Juma Kaseja suspension and coach Marcio Maximo legacy

Talk about revenge from the grave, that one obtains justice only after being dead and buried, and perhaps after years following his or her death, that justice finally comes his way.

This seems to be the case following the move by the Tanzania Football Federation (TFF) to ban leading goalkeeper Juma Kaseja for three matches and fine him Sh500,000, which has brought Simba SC chairman Ismail Aden Rage – now also honourable MP– to his feet.

There must have been a mistake, according to him, as TFF moved to inflict punishment without ‘thoroughly and deeply’ examining the matter, as it should be.

It is as if the ghost of Marcio Maximo, ‘immediate former’ coach of Taifa Stars, was there to seek some retribution from the persecution the fans conducted in his direction concerning that same player, whom he banned or exiled from the national team so long as he was coach for the side.

It means he noticed something totally unacceptable in the player’s tendencies, even if not in a major foul or mistake with regard to other players, and considered that the player’s attitude was not the right one. It was clear that many fans did not take kindly to his position on Kaseja, as well as quite a few among his peers, or TFF.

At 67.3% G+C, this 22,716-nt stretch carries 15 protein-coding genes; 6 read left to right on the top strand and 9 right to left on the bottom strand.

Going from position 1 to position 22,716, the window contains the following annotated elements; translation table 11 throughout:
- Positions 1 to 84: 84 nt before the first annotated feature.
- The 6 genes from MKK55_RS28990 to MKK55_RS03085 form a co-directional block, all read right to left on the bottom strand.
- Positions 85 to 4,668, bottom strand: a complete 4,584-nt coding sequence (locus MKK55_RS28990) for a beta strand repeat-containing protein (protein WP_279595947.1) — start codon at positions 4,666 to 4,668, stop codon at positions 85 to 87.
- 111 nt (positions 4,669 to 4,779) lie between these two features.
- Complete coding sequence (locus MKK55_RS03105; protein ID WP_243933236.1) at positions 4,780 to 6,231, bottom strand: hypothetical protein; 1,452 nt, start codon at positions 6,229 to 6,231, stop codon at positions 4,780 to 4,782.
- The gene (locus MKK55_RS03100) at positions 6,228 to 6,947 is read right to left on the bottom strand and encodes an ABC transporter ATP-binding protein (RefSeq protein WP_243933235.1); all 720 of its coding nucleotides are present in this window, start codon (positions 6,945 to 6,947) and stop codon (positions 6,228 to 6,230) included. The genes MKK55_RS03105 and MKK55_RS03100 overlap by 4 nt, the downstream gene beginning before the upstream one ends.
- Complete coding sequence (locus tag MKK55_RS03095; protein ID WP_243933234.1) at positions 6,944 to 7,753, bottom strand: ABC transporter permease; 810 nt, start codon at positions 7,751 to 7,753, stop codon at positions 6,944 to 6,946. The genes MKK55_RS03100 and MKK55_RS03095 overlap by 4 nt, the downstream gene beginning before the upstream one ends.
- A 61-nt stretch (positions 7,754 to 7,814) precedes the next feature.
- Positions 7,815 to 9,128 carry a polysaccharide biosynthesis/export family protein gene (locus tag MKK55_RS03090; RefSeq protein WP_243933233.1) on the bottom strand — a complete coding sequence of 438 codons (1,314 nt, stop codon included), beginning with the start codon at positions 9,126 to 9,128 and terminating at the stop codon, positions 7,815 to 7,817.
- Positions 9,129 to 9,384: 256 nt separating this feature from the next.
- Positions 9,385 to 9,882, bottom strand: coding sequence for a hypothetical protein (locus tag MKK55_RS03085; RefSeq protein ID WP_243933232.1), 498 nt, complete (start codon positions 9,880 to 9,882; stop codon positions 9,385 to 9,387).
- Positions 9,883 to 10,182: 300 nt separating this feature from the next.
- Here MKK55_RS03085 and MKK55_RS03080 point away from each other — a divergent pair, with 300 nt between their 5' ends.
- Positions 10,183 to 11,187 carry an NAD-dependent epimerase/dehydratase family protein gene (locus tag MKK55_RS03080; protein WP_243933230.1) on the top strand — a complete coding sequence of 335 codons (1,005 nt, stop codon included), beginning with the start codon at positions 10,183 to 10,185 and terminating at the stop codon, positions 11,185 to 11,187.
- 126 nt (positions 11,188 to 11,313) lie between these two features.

In a way it is a measure of kindness on their part, to recognise the efforts that Maximo put into shaping discipline in Taifa Stars, to have also acted in that direction – following his example even if they did not say so – and admit that Kaseja, when he lets himself act freely, is worth banning, if for only three matches.

As the banning refers to club soccer it is still quite significant, as it needs all the points it can gather, and when they miss their star goalie, anything can happen between the goalposts. It would even become the reason Simba SC could fail to clinch the cup this year – if it lost a match carelessly, or two!

To quite a number of fans of Taifa Stars, the departure of Maximo was all the more awaited as it would open the route for Kaseja to come back to Taifa Stars, which obviously he was entitled to, as no jury had determined that whatever mistake he did was worth a life ban from the side.

Those close to the former national team coach could have maintained as much, that his action was unacceptable – depending on how it is reported, and which action it was, a sphere one may not need to indulge into at the moment. Maximo did not meet with comprehension over the issue; he was tolerated for a while, then hounded.

That is why the decision about Kaseja comes as sour grapes for this fraternity of fans, and in retrospect it is not surprising, as the old adage goes, ‘spare the rod, spoil the child’ that if a player feels that he is too important for a club or the national team to be punished, he will do as he pleases.

That is definitely not how soccer is organized and Maximo sort of knew it instinctively. He risked the chances of his team, Taifa Stars reaching higher levels with Kaseja in goal in order to stand by a semblance of principle.

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